We are not in a season that we are able to host children in our home. However, God has been clear that this is the work I am to have my hands busy with and He has shown me that there are multiple ways that I can help without hosting.
I am the Together for Good ministry coordinator for our church, and I am committed to serving the children by serving the host families. We have a small team at our church, but we are mighty because our church family has been receptive and available to providing wrap-around care.
Here are a six ways you can serve vulnerable children by coming alongside a host family.
Do not call and ask if you can bring a meal. Call and tell the host family you are bringing a meal. “Hi, Christy, I am making you dinner tonight. I was thinking half-spice white chicken chili, because I know that Jenny is gluten free, Tommy cries when food tastes like anything, and I’ll add a giant bag of tortilla chips because I know that Sally won’t eat anything that has to go on a spoon. Do you need me to bring sour cream or do you have some?”
This is not the time to try out culinary adventures (but totally throw in some fresh cilantro if you are compelled to be fancy). I promise these host moms are not judging your cooking skills and want only one thing: the kids to eat it.
If you can’t cook, bring over a rotisserie chicken and a Caesar salad kit. Even if your friend has been hosting for a while, and it seems like they are over that hump, they still want the meal. Meals are not glamorous, but meals give margin. Margin is everything. Meals give these moms an extra hour to read a book to their child or fold some laundry or take a shower.
Drive Kids Around
Someone who is hosting should cut back on activities, but that’s often not an option. Keeping bio and hosted kids in their normal routines as much as possible is a way to preserve stability. Do both ways on the carpool for a while. Maybe there’s a park by the guitar lesson that her child needs to get to and you can load up your preschoolers, drop her child off at the lesson, play at the park, and then bring her kiddo back home. If the hosted child has visits, be the one that takes her on the visits, you’d just need a background check to make this happen. As a bonus, lots of good conversations can happen in the car.
Help the Family Make it to Church
Do whatever you can to help the host parents to be able to attend church service. When a child comes into care, everything new can be scary. Sometimes a church nursery or Sunday school class is terrifying. Or sometimes these kids have behaviors that the three moms volunteering in the preschool class don’t have the training to deal with. A host mom might be able to miss church one week while she gets the child acclimated to a new place. But week after week is detrimental.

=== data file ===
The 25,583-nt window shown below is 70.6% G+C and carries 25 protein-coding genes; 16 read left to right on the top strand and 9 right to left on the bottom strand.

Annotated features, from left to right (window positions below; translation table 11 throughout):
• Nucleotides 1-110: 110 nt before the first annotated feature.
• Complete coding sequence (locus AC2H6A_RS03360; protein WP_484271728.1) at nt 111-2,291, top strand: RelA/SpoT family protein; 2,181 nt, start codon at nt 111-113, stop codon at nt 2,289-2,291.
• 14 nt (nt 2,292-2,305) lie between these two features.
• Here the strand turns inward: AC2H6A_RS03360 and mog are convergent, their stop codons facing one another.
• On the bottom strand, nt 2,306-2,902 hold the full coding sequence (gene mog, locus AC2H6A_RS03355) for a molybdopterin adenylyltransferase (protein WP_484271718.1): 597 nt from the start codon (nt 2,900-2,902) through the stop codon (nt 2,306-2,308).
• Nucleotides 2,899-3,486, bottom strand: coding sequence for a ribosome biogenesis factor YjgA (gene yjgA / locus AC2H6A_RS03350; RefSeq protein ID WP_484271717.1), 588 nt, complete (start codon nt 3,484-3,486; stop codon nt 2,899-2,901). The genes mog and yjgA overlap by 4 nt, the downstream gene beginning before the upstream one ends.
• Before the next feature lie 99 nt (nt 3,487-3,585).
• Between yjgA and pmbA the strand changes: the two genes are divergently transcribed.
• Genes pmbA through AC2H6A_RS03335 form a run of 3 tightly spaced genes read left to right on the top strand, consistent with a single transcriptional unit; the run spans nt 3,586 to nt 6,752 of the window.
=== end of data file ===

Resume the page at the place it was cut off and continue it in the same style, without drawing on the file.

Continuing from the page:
If you are a leader in Children’s ministry, schedule someone to be on-call for the weeks that there’s a child in care. Take a training about providing trauma-informed care. Maybe you could even commit to being the hosted child’s buddy during church? Maybe you would be the one that walks with them to class, stays with them if necessary, helps them if they need extra attention. (Sometimes our tweens or teens do really well with this for the littlest ones!)
One of the biggest blessings we experienced recently was walking by the preschool room and seeing the teacher’s husband sitting alone at a table with our little one and rolling out play doh with him so that our child was able to better focus on the teaching. The willingness of that Sunday school class team to think outside of the box to meet his needs meant that we could stay in church service.
Wrap Around The Marriage
Give them money for a night out. Give them a GrubHub gift card for a night in. If you know the kiddos, babysit (you’ll need an easy background check for this if you’re babysitting hosted kids). If you are a close friend to the family, ask the awkward question of how their marriage is doing. Men, this means you, too…ask your host dad friends how you can be praying.
Stability for these kids means that the marriage has to be stable, and the friends that have chosen to keep watch for blind spots for us have made all the difference over the years.
Wrap Around the Host Kids
When we started hosting children at our church, I attended a children’s ministry meeting to teach some of the ways we can be smarter in loving the hosted children. But, I also pointed out that the trusted Sunday school teachers, who already have relationships with our kiddos, would take an extra minute and look them in the eyes and say, “How are you doing with all of this? How can I pray?” my momma bear heart would be blessed.
If your child is already friends with a host “sibling,” be a respite for your child’s friend. Invite them over to play a few extra times (do the transportation!). Host siblings are doing hard, hard work…they need their friends and support just as much as the host mommas do, if not more.
Pray and Encourage
And lastly, throughout all of this…pray and encourage. Put your hand on host mommas shoulder as you walk by at church and say, “Keep going, momma, God is working mightily here.” Pray the on-your-knees, searching through scripture, begging for God to intervene kinds of prayers. Send a note with scripture He brings to your mind. If you’re close to the family, ask if you can swing by and visit or pray with them. Be okay with not knowing specifics, sometimes the specifics can’t be shared, but God knows them all.
And while you serve, open your eyes and watch for God to move. Rejoice that you get to be used to be part of the process. He is the one who ultimately sustains the family. He is the one who can transform situations and circumstances. And He uses all of us! He will graciously knit you into this work as you earnestly serve and seek Him on behalf of these kiddos and families.
– Katie Brown, TFG Church Ministry Coordinator